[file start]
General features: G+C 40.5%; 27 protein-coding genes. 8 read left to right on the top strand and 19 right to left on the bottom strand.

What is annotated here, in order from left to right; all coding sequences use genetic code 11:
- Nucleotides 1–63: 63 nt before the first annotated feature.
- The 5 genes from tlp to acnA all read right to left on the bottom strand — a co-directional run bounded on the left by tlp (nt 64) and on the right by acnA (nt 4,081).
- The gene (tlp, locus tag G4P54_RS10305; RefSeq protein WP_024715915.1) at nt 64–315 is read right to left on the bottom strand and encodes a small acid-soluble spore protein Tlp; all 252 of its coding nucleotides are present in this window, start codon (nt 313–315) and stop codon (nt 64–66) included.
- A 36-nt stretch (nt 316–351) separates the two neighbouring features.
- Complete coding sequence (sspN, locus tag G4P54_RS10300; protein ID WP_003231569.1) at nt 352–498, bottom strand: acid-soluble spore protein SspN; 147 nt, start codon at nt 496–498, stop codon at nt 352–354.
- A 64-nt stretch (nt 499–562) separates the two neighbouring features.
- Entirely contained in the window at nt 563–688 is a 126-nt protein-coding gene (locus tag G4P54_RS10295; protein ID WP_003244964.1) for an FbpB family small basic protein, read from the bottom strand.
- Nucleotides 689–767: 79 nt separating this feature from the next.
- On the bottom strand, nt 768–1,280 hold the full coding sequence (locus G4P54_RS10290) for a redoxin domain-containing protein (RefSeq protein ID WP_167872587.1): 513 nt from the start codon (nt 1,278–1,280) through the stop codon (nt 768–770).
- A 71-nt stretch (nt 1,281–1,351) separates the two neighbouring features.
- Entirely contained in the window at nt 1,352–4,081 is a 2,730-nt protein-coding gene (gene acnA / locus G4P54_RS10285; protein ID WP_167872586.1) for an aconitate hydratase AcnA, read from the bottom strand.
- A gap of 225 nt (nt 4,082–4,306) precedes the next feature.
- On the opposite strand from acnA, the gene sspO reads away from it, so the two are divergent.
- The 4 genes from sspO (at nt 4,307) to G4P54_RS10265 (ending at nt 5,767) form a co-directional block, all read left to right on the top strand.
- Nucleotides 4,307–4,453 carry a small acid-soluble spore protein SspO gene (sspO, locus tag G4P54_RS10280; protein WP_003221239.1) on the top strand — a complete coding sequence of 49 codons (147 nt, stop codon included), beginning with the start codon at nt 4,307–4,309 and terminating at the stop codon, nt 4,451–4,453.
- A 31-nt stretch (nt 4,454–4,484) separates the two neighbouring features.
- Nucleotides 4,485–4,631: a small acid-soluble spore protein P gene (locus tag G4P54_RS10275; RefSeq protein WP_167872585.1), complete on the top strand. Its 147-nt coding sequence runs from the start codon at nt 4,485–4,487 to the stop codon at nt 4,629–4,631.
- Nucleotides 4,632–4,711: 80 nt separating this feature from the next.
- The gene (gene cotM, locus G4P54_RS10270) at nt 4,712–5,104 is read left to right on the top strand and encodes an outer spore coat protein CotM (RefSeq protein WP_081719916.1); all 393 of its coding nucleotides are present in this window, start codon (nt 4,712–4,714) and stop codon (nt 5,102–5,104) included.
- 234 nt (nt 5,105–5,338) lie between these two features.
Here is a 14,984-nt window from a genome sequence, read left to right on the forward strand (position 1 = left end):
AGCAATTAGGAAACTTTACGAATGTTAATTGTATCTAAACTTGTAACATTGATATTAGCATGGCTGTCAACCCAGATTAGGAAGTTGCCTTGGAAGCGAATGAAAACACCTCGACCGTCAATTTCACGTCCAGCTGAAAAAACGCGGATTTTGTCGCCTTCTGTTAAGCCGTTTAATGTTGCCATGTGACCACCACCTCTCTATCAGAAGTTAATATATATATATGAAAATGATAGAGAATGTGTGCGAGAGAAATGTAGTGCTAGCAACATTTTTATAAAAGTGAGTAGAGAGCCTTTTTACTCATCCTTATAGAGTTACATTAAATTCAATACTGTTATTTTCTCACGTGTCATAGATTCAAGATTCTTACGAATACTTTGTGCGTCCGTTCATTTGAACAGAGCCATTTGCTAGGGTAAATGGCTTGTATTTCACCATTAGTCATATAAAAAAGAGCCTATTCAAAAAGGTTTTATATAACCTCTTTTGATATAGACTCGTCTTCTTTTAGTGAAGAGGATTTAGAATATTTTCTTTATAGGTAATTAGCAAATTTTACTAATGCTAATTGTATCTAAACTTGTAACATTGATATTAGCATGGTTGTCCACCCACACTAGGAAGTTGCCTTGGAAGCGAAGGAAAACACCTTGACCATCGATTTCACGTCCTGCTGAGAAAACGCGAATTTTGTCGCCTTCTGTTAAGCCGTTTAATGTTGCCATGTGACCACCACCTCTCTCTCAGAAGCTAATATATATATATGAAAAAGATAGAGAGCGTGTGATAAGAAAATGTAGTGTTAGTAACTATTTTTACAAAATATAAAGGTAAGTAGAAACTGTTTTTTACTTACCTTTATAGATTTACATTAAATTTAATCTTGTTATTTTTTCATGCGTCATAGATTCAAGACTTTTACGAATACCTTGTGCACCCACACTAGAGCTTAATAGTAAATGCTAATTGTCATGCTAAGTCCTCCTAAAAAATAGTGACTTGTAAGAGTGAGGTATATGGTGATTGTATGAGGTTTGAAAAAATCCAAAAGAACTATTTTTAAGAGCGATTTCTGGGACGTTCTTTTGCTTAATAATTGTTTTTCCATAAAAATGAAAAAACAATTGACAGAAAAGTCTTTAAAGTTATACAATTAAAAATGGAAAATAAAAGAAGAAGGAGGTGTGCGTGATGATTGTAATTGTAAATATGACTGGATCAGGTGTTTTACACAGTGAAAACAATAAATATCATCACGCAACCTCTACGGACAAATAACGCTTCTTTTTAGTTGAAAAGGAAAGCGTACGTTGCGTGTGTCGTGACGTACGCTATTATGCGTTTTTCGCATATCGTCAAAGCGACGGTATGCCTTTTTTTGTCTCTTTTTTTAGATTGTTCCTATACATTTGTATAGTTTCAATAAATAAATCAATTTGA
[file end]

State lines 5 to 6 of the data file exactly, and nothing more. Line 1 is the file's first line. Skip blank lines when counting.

- The gene (tlp, locus tag G4P54_RS10305; RefSeq protein WP_024715915.1) at nt 64–315 is read right to left on the bottom strand and encodes a small acid-soluble spore protein Tlp; all 252 of its coding nucleotides are present in this window, start codon (nt 313–315) and stop codon (nt 64–66) included.
- A 36-nt stretch (nt 316–351) separates the two neighbouring features.